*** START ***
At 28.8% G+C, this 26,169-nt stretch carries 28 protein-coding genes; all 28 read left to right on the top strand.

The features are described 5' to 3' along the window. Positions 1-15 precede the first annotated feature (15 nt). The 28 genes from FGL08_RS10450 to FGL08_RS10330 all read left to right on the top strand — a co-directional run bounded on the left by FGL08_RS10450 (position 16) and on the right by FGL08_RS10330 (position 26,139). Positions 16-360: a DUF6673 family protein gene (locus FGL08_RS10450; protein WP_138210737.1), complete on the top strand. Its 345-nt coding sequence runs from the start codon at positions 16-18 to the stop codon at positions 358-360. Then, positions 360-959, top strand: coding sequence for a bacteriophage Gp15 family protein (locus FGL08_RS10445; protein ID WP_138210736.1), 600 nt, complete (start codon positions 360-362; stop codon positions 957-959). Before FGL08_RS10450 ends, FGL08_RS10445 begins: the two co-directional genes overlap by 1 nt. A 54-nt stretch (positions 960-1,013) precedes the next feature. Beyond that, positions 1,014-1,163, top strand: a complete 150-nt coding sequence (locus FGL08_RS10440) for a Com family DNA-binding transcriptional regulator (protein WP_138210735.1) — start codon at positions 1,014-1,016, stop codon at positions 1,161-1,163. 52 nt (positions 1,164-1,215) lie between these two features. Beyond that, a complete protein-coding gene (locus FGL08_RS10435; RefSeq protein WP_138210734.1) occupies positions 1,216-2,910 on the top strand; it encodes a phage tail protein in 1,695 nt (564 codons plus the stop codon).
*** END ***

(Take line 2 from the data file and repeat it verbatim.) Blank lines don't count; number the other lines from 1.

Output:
The features are described 5' to 3' along the window. Positions 1-15 precede the first annotated feature (15 nt). The 28 genes from FGL08_RS10450 to FGL08_RS10330 all read left to right on the top strand — a co-directional run bounded on the left by FGL08_RS10450 (position 16) and on the right by FGL08_RS10330 (position 26,139). Positions 16-360: a DUF6673 family protein gene (locus FGL08_RS10450; protein WP_138210737.1), complete on the top strand. Its 345-nt coding sequence runs from the start codon at positions 16-18 to the stop codon at positions 358-360. Then, positions 360-959, top strand: coding sequence for a bacteriophage Gp15 family protein (locus FGL08_RS10445; protein ID WP_138210736.1), 600 nt, complete (start codon positions 360-362; stop codon positions 957-959). Before FGL08_RS10450 ends, FGL08_RS10445 begins: the two co-directional genes overlap by 1 nt. A 54-nt stretch (positions 960-1,013) precedes the next feature. Beyond that, positions 1,014-1,163, top strand: a complete 150-nt coding sequence (locus FGL08_RS10440) for a Com family DNA-binding transcriptional regulator (protein WP_138210735.1) — start codon at positions 1,014-1,016, stop codon at positions 1,161-1,163. 52 nt (positions 1,164-1,215) lie between these two features. Beyond that, a complete protein-coding gene (locus FGL08_RS10435; RefSeq protein WP_138210734.1) occupies positions 1,216-2,910 on the top strand; it encodes a phage tail protein in 1,695 nt (564 codons plus the stop codon).